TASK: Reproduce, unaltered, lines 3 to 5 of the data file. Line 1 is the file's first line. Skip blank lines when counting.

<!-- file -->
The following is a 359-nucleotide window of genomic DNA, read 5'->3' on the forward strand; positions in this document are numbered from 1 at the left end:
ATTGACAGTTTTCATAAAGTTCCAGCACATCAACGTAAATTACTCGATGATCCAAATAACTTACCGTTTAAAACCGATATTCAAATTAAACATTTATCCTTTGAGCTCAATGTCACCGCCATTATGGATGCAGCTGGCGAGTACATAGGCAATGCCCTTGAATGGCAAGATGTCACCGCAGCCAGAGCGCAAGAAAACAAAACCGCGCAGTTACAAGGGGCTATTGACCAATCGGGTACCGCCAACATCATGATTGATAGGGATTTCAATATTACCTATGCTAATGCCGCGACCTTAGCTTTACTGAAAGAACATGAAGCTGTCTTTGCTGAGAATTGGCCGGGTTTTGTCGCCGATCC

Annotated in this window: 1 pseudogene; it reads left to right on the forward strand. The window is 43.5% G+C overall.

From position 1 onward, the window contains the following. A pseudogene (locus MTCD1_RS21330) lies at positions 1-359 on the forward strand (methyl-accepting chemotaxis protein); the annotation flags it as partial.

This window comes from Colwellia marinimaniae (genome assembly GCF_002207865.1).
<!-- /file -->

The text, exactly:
Annotated in this window: 1 pseudogene; it reads left to right on the forward strand. The window is 43.5% G+C overall.

From position 1 onward, the window contains the following. A pseudogene (locus MTCD1_RS21330) lies at positions 1-359 on the forward strand (methyl-accepting chemotaxis protein); the annotation flags it as partial.

This window comes from Colwellia marinimaniae (genome assembly GCF_002207865.1).